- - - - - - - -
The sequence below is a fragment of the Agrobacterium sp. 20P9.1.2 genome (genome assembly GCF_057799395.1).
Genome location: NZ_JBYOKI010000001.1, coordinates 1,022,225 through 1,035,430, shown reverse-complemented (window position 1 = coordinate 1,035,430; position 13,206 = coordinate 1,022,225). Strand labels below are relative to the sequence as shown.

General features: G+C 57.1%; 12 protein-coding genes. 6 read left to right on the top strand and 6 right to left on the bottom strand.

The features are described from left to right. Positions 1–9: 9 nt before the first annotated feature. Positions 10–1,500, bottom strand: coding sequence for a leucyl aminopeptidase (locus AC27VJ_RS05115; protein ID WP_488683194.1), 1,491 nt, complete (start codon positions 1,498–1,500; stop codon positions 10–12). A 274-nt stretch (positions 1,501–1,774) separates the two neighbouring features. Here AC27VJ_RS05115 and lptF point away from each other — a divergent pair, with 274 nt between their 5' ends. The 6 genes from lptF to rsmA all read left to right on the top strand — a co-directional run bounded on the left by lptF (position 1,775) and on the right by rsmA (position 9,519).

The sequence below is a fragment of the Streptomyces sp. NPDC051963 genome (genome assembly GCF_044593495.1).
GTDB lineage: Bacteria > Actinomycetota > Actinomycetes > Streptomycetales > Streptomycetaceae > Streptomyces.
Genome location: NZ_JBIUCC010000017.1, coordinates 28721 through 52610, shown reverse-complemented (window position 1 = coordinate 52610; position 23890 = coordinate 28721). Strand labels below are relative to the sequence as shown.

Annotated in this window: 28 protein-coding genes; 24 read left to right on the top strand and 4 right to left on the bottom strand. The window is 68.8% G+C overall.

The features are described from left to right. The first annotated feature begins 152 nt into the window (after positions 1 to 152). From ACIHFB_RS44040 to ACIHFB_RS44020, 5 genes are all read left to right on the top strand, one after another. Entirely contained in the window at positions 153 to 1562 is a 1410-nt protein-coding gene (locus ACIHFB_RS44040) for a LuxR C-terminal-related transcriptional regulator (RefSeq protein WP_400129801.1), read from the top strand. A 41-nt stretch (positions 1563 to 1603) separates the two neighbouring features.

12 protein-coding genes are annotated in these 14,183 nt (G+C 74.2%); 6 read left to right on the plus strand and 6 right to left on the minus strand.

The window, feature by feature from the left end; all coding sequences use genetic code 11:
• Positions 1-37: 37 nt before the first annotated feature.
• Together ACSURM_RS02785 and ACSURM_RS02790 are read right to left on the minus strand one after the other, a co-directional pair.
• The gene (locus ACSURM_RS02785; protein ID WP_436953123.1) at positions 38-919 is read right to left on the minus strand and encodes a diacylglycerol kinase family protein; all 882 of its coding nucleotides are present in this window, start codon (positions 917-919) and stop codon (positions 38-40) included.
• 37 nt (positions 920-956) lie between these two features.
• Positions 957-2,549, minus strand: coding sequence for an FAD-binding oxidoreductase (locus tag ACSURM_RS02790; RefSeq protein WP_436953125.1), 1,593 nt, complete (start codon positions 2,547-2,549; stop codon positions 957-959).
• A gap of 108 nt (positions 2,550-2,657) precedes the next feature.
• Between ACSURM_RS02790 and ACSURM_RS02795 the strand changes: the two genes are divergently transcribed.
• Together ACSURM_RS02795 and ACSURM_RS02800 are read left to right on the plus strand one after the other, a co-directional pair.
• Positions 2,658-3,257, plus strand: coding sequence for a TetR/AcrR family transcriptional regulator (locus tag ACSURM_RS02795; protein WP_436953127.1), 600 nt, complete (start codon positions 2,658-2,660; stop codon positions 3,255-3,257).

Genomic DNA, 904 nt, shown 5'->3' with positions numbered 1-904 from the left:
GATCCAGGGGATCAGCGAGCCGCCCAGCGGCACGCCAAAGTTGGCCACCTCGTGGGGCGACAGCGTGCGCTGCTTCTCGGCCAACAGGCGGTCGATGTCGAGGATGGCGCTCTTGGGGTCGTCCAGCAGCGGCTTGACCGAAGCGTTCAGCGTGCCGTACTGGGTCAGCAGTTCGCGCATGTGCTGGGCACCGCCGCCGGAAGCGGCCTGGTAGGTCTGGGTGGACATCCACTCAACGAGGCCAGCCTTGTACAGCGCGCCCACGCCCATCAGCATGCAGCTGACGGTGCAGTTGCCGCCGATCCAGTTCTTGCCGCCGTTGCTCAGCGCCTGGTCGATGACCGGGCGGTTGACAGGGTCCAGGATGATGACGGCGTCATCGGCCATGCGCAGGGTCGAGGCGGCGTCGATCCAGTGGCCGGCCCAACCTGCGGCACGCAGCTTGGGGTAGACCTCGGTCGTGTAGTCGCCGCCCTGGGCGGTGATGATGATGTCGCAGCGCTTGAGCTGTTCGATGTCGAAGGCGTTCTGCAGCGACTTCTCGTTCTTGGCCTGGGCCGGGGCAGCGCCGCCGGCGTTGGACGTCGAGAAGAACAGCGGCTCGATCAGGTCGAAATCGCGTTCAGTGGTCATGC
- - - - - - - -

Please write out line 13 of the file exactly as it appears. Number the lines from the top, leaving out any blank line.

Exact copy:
• Together ACSURM_RS02785 and ACSURM_RS02790 are read right to left on the minus strand one after the other, a co-directional pair.